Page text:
There were greenish and yellowish fields passing behind the window. They were not to be walked through in the warm wind. There were some old towns spoiled with modern buildings. They were not to be ever visited in a sunny summer day. There were some pedestrians strolling along the pavements. They were to remain anonymous and unknown to her.
She dropped her gaze and looked at her watch. The bus was to be late. She wished she had power over traffic, other people and, above all, her own life. She wished she were a scriptwriter and director of what was going on around her …
“Jane, you’re not going anywhere,” her mother said firmly.
“Why not? I’m an adult now.”
“The fact that you’ve got an identity card doesn’t make an adult of you.”
“I can also vote and drink and make love.”
“I’m going anyway.”
“No! You know that you can’t.”
“You’re wrong. I can and I’ll go.”
“You know you shouldn’t.”
“Oh yeah? Why shouldn’t I?” her mother remained silent and Jane went on: “Say it? What are you afraid of? Do you think that if you don’t talk about it, it doesn’t exist, it will disappear or the like?”
… and inside her.
Finally, after an eight-hour journey, the bus arrived in a remote town. It was getting darker and she did not know this place at all. Next to the station, she found a phone box and tried to call a friend of hers. Nobody answered. As she could assume, he forgot to pick her up.
“I invite you to my performance,” he said to a group of friends.
“I’ll come,” she had only recently started to make snap decisions.
Having found a crumpled piece of paper, on which there was a hand-drawn map, she shouldered her rucksack, zipped her autumn jacket and set off. Actually, she could ask about the way in three languages so there was a possibility that she would not get more lost than she had already been.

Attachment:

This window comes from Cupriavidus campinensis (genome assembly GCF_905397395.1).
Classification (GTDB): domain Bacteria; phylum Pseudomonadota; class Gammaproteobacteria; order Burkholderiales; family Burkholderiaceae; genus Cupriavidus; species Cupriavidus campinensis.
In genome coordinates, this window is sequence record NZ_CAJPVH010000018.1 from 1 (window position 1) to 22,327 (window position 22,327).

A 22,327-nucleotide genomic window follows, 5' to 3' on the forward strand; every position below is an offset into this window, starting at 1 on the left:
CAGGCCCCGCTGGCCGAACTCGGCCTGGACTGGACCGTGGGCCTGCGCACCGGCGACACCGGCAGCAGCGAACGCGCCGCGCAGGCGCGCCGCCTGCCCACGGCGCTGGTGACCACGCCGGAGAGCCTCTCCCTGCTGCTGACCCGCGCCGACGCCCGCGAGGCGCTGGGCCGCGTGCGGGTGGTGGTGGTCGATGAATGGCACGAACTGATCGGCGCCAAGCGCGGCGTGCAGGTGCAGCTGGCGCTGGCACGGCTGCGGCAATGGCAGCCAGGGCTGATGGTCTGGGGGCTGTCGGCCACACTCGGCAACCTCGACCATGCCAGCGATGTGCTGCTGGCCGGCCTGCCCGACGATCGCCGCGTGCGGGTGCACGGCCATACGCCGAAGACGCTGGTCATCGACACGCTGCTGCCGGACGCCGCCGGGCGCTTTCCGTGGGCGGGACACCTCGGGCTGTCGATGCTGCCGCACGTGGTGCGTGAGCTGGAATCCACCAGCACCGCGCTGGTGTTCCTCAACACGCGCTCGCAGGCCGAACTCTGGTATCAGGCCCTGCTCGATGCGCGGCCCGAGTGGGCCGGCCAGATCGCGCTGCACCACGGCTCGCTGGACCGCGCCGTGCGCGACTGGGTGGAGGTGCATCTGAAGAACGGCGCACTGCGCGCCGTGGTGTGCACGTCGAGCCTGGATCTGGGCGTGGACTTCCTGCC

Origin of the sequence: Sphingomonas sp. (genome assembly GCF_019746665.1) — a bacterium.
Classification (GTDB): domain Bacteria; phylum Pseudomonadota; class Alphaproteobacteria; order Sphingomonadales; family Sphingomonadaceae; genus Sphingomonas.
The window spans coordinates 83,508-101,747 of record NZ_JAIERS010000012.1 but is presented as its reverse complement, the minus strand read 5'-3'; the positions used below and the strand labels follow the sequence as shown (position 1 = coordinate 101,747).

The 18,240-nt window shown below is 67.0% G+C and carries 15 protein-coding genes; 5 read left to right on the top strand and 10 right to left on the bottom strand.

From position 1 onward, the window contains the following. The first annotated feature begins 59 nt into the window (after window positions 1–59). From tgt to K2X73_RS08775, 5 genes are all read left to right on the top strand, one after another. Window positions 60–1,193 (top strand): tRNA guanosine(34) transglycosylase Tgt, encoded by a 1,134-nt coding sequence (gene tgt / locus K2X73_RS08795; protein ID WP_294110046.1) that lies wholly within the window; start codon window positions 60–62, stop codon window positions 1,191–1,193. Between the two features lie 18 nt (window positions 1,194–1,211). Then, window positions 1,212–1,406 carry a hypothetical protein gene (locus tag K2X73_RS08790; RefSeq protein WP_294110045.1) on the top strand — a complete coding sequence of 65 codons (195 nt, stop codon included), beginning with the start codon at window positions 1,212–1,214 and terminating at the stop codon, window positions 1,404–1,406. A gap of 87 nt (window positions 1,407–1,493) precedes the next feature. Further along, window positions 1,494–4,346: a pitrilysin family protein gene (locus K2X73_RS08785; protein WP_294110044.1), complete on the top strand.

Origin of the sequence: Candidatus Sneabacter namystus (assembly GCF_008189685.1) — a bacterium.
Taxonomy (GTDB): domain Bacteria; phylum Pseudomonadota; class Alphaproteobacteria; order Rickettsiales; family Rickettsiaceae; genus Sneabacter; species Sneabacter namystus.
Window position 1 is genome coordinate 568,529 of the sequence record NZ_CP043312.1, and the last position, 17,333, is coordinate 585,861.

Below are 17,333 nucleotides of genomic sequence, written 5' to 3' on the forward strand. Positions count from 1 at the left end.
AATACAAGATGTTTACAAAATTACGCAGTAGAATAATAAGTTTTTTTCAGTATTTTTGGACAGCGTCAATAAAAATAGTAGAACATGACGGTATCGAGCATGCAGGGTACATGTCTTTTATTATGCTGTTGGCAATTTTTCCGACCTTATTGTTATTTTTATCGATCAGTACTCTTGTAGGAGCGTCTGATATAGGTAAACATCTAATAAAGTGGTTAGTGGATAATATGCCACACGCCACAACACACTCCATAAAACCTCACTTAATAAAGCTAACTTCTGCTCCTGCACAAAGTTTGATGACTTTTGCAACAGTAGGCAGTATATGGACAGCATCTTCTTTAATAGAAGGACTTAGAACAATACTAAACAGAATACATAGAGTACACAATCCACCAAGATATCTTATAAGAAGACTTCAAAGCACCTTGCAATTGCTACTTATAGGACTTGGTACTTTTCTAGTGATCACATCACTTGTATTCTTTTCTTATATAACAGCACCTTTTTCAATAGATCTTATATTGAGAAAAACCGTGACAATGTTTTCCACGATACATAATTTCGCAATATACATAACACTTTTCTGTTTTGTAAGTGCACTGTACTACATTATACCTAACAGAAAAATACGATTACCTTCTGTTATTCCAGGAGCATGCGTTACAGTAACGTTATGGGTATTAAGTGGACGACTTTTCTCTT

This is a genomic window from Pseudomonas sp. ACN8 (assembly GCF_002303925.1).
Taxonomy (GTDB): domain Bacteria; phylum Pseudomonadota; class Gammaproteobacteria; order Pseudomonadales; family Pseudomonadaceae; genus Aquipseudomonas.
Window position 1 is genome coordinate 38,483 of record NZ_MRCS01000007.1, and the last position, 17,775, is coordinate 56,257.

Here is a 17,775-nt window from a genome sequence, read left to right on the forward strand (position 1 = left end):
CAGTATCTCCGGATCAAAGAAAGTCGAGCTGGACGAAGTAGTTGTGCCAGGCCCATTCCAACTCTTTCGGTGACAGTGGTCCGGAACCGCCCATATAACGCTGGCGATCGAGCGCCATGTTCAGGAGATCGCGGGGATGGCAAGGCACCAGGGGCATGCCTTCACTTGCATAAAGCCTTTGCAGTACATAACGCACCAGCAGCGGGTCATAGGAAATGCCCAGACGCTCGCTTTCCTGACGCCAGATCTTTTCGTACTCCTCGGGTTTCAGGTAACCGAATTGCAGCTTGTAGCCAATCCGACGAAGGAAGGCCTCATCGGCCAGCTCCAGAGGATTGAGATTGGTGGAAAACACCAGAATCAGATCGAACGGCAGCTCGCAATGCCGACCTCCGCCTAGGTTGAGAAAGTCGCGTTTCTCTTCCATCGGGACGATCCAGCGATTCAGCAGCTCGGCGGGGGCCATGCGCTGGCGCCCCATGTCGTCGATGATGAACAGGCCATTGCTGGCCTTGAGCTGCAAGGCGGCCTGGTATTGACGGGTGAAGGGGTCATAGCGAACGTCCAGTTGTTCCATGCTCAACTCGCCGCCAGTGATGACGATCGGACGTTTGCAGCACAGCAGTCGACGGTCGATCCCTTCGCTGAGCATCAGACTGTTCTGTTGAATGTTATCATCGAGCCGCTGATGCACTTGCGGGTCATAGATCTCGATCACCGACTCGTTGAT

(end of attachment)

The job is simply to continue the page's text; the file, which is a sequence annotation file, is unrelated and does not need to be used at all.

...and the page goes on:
She was strolling along narrow alleys. There was a black cat sitting on a windowsill. It was piercing her with its luminous eyes as if it knew something about her that even she was unaware of. Just behind the corner, there was a homeless person lying in a sleeping bag. Jane went by carefully and tried not to gaze at him. At the end of the alley, there was a well-lighted market square with a town hall and town houses in a variety of colours. Having reached a fountain, she sat for a while on a bench. At this point, if she were a typical tourist, she should take a few pictures. But she did not have a camera. By the way, she felt that all towns were the same until she could combine them with some memories.
The town hall clock chimed half past seven. A young student wearing wire-framed glasses and a shabby sweat-shirt showed her the way to the theatre. The street was straight but seemed to be lengthening. Time was flying and she would run if she had not been out of breath already.
Despite her great effort, she came late. The bell had rung a couple of minutes ago. She looked around in despair. Seeing a feeble pale girl, the gatekeeper let her in. It sometimes pays to look childlike.
She crept into the dark room and stood in the back. Actually, she could see more standing than sitting. In the next scene, she discerned her friend, who played one of the supporting roles. But it seemed to her that he stood out against the other actors. Did she come for him?
The performance totally engrossed her, dialogues invaded her mind, music penetrated her soul. She was hypnotised by the scenes unfolding in front of her eyes. No, she did not come for him. She came for the experience itself.